The type of lighting in your aquarium affects the behavior of your fish. You must also consider the lighting needs of your aquatic plants.

Fish like bettas and goldfish prefer medium lighting. Bottom dwellers, such as loaches and catfish, need dimmer lighting.

When the light is too bright for your fish, they become stressed and may hide in darker corners of the tank.

Bright lights also cause excess algae growth in a fish tank.

Neutral white LED lighting is the best choice for your fish and live plants.

LED lights do not produce a lot of heat like incandescent lights. Many aquarium LED lights are adjustable as well.

Fish need a stable light cycle with around 12 hours on and 12 hours off. This light cycle helps support a fish’s circadian rhythm so they know when to eat or sleep.

Always turn your aquarium lights off at night so your fish can rest.

6. Your Fish Are Hungry

If your fish huddle in the corner of the tank, consider the last time you fed them.

When hungry, fish may conserve energy by huddling together or staying in one spot.

Ensure your fish get enough food at each meal without overfeeding them.

Some fish, like bettas, are greedy eaters. This usually leads to issues with overeating, such as bloating or constipation.

Bloating and constipation can lead to serious health problems like swim bladder disease or dropsy.

Instead of one large meal per day, feed your fish smaller meals twice per day.

Space the meals 6-8 hours apart. This allows for healthy digestion and helps prevent bloating and constipation.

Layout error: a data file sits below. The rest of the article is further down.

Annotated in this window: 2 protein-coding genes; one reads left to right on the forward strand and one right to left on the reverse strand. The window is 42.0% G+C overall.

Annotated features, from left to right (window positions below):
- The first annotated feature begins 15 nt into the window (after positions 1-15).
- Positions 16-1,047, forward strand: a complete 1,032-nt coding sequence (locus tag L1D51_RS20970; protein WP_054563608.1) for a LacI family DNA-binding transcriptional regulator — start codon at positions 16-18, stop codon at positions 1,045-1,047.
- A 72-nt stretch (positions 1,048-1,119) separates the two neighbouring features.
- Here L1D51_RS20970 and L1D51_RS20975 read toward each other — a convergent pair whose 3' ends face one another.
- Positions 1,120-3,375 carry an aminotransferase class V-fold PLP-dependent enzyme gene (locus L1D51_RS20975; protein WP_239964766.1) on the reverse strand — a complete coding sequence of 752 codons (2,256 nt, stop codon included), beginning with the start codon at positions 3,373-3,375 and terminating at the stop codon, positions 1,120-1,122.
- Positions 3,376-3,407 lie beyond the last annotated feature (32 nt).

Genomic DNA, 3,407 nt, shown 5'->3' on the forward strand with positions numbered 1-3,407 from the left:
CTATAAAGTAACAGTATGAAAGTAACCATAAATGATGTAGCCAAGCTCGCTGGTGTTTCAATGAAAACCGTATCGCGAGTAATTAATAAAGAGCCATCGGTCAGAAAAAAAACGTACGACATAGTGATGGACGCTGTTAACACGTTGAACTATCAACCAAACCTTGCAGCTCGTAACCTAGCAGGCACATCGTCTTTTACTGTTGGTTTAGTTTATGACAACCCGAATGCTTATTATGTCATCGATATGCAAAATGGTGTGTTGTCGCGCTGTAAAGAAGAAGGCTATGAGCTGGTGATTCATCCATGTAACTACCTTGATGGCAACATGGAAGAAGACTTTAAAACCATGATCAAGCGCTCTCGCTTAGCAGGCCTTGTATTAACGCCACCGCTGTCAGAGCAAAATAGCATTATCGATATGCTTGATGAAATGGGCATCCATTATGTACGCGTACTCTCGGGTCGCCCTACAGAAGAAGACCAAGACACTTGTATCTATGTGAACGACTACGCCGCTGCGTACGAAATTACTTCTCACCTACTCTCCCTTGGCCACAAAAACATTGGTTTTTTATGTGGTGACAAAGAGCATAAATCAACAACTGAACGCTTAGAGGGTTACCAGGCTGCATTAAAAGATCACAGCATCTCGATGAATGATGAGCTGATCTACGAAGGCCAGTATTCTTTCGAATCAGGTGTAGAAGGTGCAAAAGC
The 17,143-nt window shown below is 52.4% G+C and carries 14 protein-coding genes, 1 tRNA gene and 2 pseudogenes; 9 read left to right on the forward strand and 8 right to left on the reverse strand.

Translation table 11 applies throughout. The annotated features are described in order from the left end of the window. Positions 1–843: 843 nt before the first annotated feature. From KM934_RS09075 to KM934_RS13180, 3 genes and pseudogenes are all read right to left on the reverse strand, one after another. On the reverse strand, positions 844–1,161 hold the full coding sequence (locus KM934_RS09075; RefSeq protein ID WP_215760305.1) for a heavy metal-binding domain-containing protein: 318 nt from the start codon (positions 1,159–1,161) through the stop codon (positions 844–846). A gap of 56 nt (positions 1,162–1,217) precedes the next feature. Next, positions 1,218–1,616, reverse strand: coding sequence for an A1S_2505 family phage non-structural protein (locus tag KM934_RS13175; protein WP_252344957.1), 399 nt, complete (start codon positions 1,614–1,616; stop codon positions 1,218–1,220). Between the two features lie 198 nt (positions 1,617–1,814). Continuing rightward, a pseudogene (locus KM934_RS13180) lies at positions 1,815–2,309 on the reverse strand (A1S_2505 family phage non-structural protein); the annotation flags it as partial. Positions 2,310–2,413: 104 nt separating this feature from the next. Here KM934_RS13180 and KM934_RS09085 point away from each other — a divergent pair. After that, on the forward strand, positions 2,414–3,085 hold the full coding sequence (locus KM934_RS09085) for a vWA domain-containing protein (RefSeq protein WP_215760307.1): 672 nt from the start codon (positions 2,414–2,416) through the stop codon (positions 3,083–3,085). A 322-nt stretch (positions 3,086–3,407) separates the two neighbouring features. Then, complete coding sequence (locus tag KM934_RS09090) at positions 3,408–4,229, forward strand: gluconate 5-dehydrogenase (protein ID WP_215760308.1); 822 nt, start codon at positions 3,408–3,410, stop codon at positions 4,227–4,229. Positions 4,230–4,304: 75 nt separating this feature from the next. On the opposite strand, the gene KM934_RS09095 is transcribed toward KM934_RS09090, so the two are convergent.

Ensure the fish in a community tank are not having their food stolen by more aggressive fish. You may avoid this behavior by feeding different fish species on separate ends of the tank.

7. The Water Flow Is Too Strong

strong water flow

Bettas and fancy goldfish have difficulty swimming in strong currents because of their flowy fins.

If the filter is too strong, your fish will avoid swimming in the heavy water flow and stay in one place.

Choose an adjustable flow rate filter and put it on the lowest setting if your fish struggle with swimming.

You may also add a filter sponge to the filter nozzle to slow down the flow speed.

8. Your Fish Are Breeding

Female fish may hide in the corner of the tank when breeding because they feel more vulnerable.

Your fish will stay in one area until she gets ready to lay her eggs.

If your female fish has a swollen abdomen and there is a white spot near her vent, she is likely carrying eggs.